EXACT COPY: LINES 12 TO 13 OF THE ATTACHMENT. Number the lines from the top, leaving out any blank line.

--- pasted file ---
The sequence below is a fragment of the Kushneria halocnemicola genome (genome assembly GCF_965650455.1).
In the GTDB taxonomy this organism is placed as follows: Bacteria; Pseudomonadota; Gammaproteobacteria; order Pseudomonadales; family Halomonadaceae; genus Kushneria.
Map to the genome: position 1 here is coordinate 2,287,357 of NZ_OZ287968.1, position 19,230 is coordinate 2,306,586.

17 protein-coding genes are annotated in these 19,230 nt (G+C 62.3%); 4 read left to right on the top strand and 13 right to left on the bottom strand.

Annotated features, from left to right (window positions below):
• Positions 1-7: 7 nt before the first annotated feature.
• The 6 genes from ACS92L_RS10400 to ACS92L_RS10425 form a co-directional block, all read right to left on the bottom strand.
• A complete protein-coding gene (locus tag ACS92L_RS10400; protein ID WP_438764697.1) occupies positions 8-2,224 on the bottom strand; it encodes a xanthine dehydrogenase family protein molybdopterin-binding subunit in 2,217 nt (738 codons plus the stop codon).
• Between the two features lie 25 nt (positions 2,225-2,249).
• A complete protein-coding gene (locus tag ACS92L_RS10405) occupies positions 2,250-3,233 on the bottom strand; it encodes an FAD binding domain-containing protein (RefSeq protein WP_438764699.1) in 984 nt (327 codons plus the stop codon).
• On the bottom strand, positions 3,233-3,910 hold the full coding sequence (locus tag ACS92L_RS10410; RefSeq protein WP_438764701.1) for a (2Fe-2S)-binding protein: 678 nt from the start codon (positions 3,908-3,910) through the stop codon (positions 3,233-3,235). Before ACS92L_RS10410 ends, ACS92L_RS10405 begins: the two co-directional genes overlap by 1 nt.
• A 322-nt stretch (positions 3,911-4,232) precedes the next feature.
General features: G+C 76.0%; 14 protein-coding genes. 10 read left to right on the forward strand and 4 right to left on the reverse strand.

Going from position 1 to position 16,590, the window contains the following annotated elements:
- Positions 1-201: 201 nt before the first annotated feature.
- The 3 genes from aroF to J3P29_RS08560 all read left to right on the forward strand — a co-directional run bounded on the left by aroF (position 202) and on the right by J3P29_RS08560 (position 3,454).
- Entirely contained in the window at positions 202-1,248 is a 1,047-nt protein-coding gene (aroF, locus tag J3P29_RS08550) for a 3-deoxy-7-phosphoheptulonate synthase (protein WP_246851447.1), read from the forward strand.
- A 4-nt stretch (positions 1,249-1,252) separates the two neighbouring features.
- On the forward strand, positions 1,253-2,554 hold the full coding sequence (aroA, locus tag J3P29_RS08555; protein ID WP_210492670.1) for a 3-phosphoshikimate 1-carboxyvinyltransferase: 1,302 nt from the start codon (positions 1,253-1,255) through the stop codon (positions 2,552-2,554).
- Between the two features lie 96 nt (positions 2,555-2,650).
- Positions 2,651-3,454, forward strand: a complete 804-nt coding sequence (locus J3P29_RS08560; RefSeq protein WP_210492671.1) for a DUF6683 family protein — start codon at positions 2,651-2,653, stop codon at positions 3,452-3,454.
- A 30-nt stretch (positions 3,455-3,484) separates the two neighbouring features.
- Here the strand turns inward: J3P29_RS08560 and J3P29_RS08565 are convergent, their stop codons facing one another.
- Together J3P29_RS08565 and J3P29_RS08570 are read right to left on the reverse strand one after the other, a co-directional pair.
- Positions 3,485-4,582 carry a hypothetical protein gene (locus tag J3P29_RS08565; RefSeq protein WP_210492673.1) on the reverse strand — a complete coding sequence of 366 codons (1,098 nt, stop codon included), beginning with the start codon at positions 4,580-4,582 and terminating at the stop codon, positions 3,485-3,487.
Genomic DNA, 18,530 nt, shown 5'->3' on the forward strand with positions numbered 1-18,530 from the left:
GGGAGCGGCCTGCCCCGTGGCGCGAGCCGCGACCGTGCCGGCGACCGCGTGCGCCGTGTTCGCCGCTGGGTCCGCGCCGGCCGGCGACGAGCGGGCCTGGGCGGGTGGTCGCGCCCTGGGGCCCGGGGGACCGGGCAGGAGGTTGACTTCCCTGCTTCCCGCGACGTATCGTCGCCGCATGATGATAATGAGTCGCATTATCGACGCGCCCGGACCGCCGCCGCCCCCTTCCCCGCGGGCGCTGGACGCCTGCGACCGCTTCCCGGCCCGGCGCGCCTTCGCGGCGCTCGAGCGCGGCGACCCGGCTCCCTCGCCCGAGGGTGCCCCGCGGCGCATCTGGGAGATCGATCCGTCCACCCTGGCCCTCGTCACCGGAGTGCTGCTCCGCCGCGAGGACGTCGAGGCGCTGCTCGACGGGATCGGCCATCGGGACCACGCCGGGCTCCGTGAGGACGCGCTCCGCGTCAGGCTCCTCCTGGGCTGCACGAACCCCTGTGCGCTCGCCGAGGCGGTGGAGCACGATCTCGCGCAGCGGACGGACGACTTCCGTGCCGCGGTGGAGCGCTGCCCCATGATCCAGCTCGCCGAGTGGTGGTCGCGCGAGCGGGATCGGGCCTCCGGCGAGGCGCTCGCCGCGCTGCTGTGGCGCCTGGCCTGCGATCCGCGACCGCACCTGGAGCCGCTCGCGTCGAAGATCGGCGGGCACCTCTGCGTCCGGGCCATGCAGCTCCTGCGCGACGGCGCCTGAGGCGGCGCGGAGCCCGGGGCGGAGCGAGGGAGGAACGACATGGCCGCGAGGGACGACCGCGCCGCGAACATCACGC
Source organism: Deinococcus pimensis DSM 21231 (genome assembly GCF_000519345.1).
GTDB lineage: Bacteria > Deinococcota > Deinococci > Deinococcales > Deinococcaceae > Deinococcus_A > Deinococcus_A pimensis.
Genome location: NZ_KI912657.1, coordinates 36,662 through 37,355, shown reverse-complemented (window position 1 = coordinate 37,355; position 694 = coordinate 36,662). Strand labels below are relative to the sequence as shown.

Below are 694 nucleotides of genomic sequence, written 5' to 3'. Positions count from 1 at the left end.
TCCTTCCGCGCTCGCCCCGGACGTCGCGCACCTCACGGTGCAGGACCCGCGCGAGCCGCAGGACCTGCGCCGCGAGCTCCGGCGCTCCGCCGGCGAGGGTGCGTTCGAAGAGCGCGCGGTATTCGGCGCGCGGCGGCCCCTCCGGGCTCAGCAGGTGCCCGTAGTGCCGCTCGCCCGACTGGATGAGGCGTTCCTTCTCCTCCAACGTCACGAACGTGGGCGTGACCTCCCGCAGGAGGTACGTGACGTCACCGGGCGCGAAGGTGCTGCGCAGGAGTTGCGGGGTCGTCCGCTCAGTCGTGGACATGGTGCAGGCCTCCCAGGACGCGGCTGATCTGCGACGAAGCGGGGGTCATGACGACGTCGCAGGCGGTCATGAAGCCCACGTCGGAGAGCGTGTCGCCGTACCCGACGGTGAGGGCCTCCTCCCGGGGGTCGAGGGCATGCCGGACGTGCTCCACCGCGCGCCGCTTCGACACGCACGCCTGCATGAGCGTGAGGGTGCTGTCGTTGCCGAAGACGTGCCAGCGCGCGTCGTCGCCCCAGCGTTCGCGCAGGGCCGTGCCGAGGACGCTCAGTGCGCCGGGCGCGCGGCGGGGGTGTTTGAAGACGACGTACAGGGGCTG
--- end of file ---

• A 322-nt stretch (positions 3,911-4,232) precedes the next feature.
General features: G+C 76.0%; 14 protein-coding genes. 10 read left to right on the forward strand and 4 right to left on the reverse strand.